OAKLAND -- Fewer than one in five African-American students who enroll in U.S. medical schools graduate four years later. Kathryn Malone, a doctor who practices family medicine at Sutter East Bay Physicians Medical Group and lives in the Oakland hills, wants to change that number.
Malone is one of the startup board members of Physicians Medical Forum, a nonprofit leadership and mentoring group that aims to increase the number of African-American physicians, residents and medical students in Northern California. The group hosts an intensive, daylong mentoring conference called "Doctors on Board" to provide African-American future medical students with a glimpse into what practicing medicine is like through workshops and mock diagnosis sessions. This year's event, in which Malone will teach suturing and knot-tying, will be held Saturday at Oakland Marriott City Center.
"We really felt that African Americans were really falling through the cracks in school," Malone said. "So we try to help all the African-American medical students in the area going to Davis, Stanford, UCSF and other medical schools."
As one of few African Americans in medical school, Malone said the experience was often a lonesome one. She said that the more minorities who enroll in and graduate from medical school to become physicians, the better society will be. Multiple reports suggest that there will be a major shortage of physicians in general by 2025, and Malone not only wants to see more people in medical school but more African Americans, too.
"It's important to have people who look like our population. White doctors take very good care of ... black patients, but sometimes it's great when people have the opportunity to say, 'Oh my God, it's great to see someone who looks like me in the exam room,' " she said.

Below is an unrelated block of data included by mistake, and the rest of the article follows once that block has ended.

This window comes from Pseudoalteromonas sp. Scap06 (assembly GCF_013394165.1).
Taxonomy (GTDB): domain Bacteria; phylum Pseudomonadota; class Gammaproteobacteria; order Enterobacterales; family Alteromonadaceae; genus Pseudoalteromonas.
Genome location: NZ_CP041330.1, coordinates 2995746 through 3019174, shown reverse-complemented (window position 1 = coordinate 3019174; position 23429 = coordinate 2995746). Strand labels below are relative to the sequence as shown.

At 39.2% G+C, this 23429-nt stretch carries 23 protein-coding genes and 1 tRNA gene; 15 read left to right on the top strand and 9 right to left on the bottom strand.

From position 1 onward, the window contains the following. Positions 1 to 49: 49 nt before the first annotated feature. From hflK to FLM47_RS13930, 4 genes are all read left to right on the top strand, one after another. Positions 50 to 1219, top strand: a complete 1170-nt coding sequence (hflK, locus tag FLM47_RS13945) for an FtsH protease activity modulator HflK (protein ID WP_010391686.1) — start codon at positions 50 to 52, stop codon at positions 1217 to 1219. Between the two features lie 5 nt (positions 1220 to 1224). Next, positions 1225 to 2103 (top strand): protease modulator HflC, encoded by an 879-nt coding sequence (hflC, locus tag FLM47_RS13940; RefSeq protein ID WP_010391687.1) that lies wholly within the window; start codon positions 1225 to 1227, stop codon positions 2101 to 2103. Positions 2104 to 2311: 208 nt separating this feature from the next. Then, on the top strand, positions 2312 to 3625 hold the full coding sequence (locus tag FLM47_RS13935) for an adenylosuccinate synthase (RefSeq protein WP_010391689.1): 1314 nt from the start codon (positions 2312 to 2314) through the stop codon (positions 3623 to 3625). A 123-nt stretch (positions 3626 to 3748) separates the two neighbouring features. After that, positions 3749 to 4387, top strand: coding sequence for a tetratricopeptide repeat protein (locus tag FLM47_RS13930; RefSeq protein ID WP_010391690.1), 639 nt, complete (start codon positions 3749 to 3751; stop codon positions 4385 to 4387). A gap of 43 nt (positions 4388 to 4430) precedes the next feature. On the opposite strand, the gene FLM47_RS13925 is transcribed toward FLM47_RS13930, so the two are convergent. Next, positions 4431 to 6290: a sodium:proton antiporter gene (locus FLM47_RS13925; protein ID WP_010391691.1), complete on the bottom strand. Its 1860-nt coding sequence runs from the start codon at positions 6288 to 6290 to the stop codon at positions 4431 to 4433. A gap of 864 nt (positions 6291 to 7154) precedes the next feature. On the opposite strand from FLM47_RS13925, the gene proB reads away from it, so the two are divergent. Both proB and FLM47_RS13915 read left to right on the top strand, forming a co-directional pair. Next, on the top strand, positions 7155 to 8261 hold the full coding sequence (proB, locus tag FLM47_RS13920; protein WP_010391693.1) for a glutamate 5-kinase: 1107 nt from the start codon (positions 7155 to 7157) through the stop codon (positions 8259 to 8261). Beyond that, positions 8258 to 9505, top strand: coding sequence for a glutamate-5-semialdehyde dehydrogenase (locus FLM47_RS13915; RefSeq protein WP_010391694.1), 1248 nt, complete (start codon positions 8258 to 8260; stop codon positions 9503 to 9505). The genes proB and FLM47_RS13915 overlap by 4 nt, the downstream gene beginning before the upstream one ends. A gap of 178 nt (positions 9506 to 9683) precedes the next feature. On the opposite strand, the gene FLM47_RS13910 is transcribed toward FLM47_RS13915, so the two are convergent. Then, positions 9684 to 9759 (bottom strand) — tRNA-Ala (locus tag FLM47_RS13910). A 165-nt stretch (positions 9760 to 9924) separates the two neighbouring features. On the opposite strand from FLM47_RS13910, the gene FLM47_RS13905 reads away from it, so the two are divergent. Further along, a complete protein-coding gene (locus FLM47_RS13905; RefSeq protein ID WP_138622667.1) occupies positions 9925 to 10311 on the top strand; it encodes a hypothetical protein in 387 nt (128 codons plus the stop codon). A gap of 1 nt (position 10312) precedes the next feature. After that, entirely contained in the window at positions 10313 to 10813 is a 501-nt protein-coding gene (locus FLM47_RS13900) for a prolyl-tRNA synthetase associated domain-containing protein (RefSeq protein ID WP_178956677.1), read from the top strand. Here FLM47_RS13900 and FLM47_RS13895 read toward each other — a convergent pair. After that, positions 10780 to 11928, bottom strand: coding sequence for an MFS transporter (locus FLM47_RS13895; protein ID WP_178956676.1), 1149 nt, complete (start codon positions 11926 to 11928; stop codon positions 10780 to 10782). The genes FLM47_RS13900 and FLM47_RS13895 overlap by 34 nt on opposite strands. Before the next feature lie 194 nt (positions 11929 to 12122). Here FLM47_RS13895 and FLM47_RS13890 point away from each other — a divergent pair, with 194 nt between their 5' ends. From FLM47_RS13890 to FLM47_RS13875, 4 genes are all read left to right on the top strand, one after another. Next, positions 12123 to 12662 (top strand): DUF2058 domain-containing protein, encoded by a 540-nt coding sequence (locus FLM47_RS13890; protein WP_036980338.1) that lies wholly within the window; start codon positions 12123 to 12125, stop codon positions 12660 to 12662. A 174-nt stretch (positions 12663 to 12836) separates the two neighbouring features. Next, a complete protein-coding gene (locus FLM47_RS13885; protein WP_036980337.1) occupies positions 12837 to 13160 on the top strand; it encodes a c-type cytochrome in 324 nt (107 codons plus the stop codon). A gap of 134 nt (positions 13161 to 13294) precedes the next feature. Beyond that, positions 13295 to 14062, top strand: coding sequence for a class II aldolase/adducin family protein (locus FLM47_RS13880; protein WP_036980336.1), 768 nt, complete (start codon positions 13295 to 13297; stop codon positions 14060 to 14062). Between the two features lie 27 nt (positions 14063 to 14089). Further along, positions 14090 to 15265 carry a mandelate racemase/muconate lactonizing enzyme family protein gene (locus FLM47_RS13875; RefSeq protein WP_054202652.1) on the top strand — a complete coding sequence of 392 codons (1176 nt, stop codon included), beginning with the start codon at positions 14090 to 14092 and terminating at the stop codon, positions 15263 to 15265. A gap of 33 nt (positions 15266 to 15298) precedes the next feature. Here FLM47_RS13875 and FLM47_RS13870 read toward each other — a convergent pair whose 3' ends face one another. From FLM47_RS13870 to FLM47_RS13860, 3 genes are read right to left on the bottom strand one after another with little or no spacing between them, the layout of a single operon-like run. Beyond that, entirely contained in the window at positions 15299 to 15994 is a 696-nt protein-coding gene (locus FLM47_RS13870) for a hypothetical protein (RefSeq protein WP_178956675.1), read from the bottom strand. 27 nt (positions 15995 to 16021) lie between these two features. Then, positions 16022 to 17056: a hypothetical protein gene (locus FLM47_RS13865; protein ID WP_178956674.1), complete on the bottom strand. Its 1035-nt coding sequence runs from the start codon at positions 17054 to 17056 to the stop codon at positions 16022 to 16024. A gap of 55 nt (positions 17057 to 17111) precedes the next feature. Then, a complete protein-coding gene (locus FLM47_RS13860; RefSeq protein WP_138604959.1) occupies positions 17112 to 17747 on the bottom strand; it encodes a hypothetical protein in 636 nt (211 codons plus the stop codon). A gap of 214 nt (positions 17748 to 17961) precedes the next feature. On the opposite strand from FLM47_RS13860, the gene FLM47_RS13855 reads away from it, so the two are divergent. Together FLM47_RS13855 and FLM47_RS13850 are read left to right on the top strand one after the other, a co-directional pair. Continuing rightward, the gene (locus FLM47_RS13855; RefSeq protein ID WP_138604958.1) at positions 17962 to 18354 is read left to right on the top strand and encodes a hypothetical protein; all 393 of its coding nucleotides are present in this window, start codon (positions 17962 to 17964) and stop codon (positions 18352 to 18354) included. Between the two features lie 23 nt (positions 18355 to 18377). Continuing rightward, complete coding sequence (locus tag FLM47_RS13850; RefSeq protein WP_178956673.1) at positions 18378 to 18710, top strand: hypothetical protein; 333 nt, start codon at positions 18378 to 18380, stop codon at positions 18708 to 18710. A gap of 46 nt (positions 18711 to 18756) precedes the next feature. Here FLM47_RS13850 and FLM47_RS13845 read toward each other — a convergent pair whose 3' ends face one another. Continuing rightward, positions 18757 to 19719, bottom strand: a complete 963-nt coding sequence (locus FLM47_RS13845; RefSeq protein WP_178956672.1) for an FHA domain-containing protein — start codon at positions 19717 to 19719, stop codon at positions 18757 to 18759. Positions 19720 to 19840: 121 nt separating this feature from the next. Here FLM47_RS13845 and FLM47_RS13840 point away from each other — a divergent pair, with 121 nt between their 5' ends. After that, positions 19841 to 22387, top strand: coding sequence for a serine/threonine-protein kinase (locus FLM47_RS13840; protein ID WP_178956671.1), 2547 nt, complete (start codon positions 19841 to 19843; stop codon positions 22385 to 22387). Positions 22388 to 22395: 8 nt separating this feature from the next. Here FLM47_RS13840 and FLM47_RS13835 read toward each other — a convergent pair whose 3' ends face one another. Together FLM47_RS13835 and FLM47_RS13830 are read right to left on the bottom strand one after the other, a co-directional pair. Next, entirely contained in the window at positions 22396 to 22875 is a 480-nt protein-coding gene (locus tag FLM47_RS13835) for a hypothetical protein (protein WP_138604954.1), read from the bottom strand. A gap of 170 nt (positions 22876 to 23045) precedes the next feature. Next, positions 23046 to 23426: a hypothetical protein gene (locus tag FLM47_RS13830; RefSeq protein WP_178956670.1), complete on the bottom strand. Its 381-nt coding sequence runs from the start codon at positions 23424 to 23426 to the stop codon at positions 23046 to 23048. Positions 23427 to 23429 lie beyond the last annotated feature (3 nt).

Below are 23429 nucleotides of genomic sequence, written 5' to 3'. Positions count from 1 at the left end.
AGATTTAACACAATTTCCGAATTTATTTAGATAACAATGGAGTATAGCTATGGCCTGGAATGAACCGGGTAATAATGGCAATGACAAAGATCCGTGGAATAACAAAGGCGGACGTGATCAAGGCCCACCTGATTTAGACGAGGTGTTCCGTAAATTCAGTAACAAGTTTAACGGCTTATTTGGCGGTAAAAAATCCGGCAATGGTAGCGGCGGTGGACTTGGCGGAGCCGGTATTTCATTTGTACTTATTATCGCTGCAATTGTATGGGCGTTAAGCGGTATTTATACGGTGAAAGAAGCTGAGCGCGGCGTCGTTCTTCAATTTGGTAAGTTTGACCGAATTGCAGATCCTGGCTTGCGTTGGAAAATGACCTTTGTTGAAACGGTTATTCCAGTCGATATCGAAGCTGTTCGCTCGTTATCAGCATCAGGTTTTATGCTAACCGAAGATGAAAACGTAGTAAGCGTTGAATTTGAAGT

Physicians Medical Forum began in 2002 with a grant from Summit Medical Center in Oakland to, over a span of 10 years, encourage recruitment of new doctors in the area, particularly African Americans, and to retain them, said forum Executive Director Stalfana Bello.
"We already have a shortage in the entire country of physicians, so it's very competitive out there," Bello said. "We need to be competitive to attract doctors and retain them."
One of the biggest events sponsored by Physicians Medical Forum is this weekend's "Doctors on Board" program. About 175 minority high school juniors and seniors, pre-med students and post-baccalaureate students will attend the event to learn from about 50 doctors what it takes to be a medical student and work in the profession. Along with mock diagnosis clinics, workshops and panel discussions, the 12-hour event also features "speed mentoring," a process like speed dating in which four or five students meet with a doctor for five minutes to ask questions and then move on to other doctors after the five minutes are up. At the end of the day, there is a workshop for parents and family that explains to them what it takes to have children in medical school.
"We want to get these students early enough so we can provide them with an incredible, amazing experience where they say, 'Maybe I do want to be a physician,' " Bello said.
Taisha Ford, of Alameda, a 27-year-old UC Berkeley biology grad who is applying for medical school, took part in the free event last year and said it was a "game-changer."
"I have been involved in other pre-med conferences and workshops, but this was, in particular, a great opportunity to meet physicians and particularly physicians that look like me," she said. "I even found some shadowing opportunities with some of the physicians there. And the more exposure I get, the more motivated I get."
Albert Brooks, OB-GYN and chief of medical services at Washington Hospital in Fremont who lives near Skyline High School, said he participates as a mentor in the forum because he wants to be a part of developing more physicians to create better care. African-American doctors often work in low-income and urban communities and build relationships with minority patients that improve their care, he said.
"You can actually show that care gets improved when the patient and physician are able to communicate and identify with each other," he said.
"Doctors on Board" is a free program, and Physicians Medical Forum recruits students to the program through school administrators. Students receive a white coat, stethoscope and a doctor's bag full of CDs, DVDs and printed material to help them decide if this is the career path for them.